Back at the workshop our last exercise was creating two sided masks. It always reminds me of the Roman god Janus, god of beginnings, gates, transitions, time, duality, doorways, passages, frames, and endings. He is usually depicted with two faces. [3] Participants are not artists so we provide magazines, stencils etc alongside art gear. One side was for the persona we present to the world. The reverse spoke of our inner state, feelings, the side of ourselves we don’t show to others.

The group was weary when we started. But doing art is similar to meditation, in that creating an artpiece often results in slower breathing patterns to increase Alpha and Theta brain waves [4].

On finishing the same faces were visibly relaxed, with a few chuckles, as we gathered to look at the masks. Exterior masks were laden with flowers, houses, different people, relationships, tears, religious emblems, hearts broken and whole. A coffin shape with a stick figure inside. Then there was one with a lizard with wonky eyes and patches of colour. The artist piped up; “Oh that’s me. I am a chameleon”

The inner masks had question marks, tears, tomb stones, rain washed windows and people bent, or broken. A snake slithering out of a dental hygiene advert. One had a cartoon demon, pitchfork in hand. Another had a picture of Munch’s painting “The Scream”.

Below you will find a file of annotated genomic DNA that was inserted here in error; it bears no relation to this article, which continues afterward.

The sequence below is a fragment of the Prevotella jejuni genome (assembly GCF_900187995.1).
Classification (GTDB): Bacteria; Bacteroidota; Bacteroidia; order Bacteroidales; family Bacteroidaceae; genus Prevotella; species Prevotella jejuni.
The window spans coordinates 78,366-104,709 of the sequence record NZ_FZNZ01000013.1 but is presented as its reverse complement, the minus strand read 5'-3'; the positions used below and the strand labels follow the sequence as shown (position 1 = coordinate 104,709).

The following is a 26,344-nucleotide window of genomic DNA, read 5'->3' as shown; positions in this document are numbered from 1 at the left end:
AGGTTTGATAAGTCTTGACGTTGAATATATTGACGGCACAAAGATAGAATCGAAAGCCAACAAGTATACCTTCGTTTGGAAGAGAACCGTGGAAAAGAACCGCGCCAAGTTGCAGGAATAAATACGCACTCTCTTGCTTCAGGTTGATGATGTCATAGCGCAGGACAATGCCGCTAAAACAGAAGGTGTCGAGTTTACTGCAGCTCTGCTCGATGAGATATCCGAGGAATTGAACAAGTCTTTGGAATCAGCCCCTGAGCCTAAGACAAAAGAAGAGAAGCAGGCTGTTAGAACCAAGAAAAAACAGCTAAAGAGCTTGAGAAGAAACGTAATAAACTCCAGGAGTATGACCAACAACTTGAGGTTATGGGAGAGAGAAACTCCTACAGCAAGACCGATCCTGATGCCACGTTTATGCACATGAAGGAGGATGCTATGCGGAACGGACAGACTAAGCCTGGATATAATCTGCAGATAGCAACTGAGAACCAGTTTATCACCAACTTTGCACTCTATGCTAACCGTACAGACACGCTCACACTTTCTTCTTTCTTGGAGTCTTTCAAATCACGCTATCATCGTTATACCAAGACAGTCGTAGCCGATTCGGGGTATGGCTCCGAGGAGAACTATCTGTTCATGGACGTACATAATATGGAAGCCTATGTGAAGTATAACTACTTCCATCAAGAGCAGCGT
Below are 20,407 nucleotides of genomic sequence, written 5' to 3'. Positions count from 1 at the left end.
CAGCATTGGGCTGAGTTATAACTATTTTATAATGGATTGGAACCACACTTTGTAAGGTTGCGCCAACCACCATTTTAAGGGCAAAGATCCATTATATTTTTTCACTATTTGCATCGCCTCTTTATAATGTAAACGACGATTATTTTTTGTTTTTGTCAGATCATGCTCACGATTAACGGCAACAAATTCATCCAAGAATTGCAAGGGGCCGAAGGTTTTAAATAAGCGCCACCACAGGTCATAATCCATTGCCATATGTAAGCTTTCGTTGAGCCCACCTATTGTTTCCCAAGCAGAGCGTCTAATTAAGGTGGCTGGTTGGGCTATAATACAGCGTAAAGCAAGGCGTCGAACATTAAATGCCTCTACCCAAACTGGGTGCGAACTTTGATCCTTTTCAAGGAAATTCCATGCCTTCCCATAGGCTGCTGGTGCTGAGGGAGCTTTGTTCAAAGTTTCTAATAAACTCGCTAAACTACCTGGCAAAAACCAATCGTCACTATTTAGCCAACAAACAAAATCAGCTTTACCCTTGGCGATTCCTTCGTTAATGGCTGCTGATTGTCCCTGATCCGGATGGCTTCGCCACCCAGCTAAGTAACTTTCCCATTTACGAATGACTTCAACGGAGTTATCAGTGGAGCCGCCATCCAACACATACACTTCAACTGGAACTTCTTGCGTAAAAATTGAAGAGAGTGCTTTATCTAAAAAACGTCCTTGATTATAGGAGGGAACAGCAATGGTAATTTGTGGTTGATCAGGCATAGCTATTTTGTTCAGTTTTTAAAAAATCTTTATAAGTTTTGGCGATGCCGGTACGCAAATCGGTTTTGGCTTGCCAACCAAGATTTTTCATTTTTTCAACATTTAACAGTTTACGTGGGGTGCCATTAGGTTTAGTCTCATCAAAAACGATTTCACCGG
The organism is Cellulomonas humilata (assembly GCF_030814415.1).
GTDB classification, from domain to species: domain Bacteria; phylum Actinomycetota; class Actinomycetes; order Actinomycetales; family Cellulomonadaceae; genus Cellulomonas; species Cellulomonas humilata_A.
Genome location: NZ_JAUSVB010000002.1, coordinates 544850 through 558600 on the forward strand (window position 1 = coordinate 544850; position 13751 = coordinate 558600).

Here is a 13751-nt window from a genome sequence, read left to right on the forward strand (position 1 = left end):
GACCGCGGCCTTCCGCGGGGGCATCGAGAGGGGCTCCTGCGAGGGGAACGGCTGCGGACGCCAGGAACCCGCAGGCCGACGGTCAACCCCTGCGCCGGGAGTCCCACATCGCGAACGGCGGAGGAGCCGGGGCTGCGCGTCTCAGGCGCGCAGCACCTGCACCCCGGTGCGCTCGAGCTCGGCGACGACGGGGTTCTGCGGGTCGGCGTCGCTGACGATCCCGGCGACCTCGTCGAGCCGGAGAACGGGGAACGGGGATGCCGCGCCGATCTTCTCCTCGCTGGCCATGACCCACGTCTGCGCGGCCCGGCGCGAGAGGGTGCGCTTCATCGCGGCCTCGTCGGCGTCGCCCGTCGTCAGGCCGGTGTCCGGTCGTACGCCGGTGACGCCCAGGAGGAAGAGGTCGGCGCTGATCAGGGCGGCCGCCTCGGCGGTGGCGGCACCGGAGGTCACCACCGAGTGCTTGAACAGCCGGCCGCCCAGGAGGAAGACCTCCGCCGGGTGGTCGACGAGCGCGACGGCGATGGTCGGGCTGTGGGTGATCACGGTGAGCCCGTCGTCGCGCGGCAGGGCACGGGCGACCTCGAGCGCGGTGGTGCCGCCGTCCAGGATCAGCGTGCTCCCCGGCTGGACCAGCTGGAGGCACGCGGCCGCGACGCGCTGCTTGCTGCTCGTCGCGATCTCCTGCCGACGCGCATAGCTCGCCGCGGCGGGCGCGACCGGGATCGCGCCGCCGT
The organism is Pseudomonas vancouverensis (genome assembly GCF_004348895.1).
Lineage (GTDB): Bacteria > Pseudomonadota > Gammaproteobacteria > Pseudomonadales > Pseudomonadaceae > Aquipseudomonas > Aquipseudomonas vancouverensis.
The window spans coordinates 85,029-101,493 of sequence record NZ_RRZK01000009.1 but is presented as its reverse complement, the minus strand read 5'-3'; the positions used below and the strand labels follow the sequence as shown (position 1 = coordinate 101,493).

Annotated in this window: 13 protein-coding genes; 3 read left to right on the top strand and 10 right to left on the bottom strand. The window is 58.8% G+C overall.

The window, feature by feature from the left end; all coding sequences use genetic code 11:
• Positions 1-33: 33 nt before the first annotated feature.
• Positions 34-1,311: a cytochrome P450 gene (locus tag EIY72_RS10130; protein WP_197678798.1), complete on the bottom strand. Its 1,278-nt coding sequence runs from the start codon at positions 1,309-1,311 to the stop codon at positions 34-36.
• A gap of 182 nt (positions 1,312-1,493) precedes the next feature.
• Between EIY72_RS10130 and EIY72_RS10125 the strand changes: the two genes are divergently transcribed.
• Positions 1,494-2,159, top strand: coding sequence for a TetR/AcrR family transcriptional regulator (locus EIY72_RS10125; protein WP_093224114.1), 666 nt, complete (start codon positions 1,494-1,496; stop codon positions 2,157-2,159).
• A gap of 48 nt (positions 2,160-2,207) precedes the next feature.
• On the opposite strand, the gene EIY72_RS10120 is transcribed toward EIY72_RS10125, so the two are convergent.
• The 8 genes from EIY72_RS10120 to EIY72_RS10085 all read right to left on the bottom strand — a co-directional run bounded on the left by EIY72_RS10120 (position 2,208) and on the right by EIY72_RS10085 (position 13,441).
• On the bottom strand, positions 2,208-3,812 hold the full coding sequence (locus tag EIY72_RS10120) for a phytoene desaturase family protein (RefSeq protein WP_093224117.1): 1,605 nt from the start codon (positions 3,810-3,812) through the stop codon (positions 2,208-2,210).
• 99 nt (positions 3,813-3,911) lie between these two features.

It hit me that these masks were very different from the ones I see in self-development groups, where most masks use tamer imagery. But when emotions are raw, the inner masks move strongly into the darker shadows of our thoughts.

We moved into discussing each mask in turn. The artists using the Scream and demon said they were surprised how the figures personified their feelings. A William Morris vine twisted around tiny figures. The client said they represented family members suffering from grief. Someone suggested pruning the vines as a symbol of release. The snake protruding from a mouth related to the artist’s tendency to snap at her family in recent months.

Summing up: the therapy allowed us to recognise figures (the demon and the Scream) as emotions and label them anger, fear and frustration. Labelling emotions immediately lessens their impact. [5] Metaphorically pruning an ensnaring vine allows a reframe and enables the exploration of possible solutions.